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Epiphileon
Posted: Friday, April 10, 2009 8:19:41 PM

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I don't know if this is true any more but, when I was growing up in Pittsburgh, PA none of the buildings in town had a thirteenth floor. If you got in the elevator of a 20 story building there was no button for "13". Anyone know of other superstitions that have become that much of a convention?
genome
Posted: Saturday, April 11, 2009 1:47:52 AM
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I believe the superstition is quite prevalent. Another example often quoted about the superstition is that if there are thirteen guests at a dinner, the butler is asked to sit so that the number becomes 14 and number 13 is thus avoided.
Toadfoot
Posted: Sunday, April 12, 2009 12:00:02 AM
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In Korea and China none of the buildings have fourth floors.
TB
Posted: Sunday, April 12, 2009 12:29:41 AM
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Epiphileon wrote:
...Anyone know of other superstitions that have become that much of a convention?


There is no aisle, row or seat # 13 in any American built airliner. Most manufacturers from other countries avoid using "13
" also.
Drew
Posted: Sunday, April 12, 2009 10:17:26 AM
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Epiphileon wrote:
I don't know if this is true any more but, when I was growing up in Pittsburgh, PA none of the buildings in town had a thirteenth floor. If you got in the elevator of a 20 story building there was no button for "13". Anyone know of other superstitions that have become that much of a convention?


I've actually been to a number of hotels in various places in the US that don't have a 13th floor.
Epiphileon
Posted: Sunday, April 12, 2009 10:35:29 AM

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TB wrote:

There is no aisle, row or seat # 13 in any American built airliner. Most manufacturers from other countries avoid using "13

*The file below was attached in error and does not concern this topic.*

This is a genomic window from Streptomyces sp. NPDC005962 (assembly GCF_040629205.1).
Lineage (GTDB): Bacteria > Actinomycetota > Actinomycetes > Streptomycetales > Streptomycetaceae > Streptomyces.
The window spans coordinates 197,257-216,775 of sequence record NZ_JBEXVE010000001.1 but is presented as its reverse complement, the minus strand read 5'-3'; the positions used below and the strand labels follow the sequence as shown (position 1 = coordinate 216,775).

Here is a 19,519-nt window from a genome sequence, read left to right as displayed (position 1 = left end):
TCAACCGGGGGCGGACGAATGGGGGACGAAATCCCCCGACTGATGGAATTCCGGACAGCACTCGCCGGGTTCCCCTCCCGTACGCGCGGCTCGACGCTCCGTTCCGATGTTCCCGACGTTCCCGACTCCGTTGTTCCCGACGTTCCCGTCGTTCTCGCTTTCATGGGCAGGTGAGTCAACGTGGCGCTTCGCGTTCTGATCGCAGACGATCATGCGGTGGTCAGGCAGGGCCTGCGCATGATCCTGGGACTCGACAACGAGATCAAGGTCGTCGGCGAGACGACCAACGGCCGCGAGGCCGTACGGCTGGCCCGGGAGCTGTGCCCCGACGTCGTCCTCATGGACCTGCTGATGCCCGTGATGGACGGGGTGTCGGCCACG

" also.

Thanks, I was not aware of that one, do you suppose cruise ships do not have decks, or cabins, numbered 13?
TB
Posted: Sunday, April 12, 2009 7:40:19 PM
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Epiphileon wrote:
"...do you suppose cruise ships do not have decks, or cabins, numbered 13?


I'm only guessing that the answer to your question is 'no'. It's really a marketing thing. Superstition makes it hard to sell anything that drives, flys or floats if it is numbered 13.
Joseph Glantz
Posted: Monday, April 13, 2009 8:56:19 AM
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How about this childhood one - step on a crack, break your mother's back.
Drew
Posted: Monday, April 13, 2009 9:36:57 AM
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I've heard of an Irish superstition that it is bad luck to exit a building through a different door than the one through which you entered. I'm not sure if this is really a widespread superstition or not, but I have found myself thinking twice about how I exit buildings since I found out about it.
kaliedel
Posted: Monday, April 13, 2009 3:20:35 PM
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In regards to regional superstitions, I'm sure all of the Philly-area posters have heard of the Jersey Devil legend (and not the hockey team Dancing .) It was even pop culture-ized on an episode of the "The X-Files" back in the mid-90's. For those unaware, it is basically a take on the whole forest-dwelling, half-human beast legend that gets spotted from time to time by campers and travelers.
krmiller
Posted: Monday, April 13, 2009 10:20:49 PM
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Did anyone else read the Wayside School books as a kid? That school had no 19th story.

Apparently the superstition about black cats being bad luck is so widespread that black cats are actually less likely to be adopted. I find that very sad--one of my cats is black and she's the sweetest ever!
aharmer
Posted: Monday, April 13, 2009 10:31:37 PM
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i have heard a lot of these superstitions, but I have a question about the black cat one. If a black cat crosses your path it is x years bad luck. what if the same black cat crosses your path in the same spot at the same time a few nights later? Is it x many more years bad luck or is it counteracted??

I need to know coz it happened to my boyfriend and he is very superstitious
Betsy D.
Posted: Monday, April 13, 2009 10:43:33 PM
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aharmer wrote:
i have heard a lot of these superstitions, but I have a question about the black cat one. If a black cat crosses your path it is x years bad luck. what if the same black cat crosses your path in the same spot at the same time a few nights later? Is it x many more years bad luck or is it counteracted??

I need to know coz it happened to my boyfriend and he is very superstitious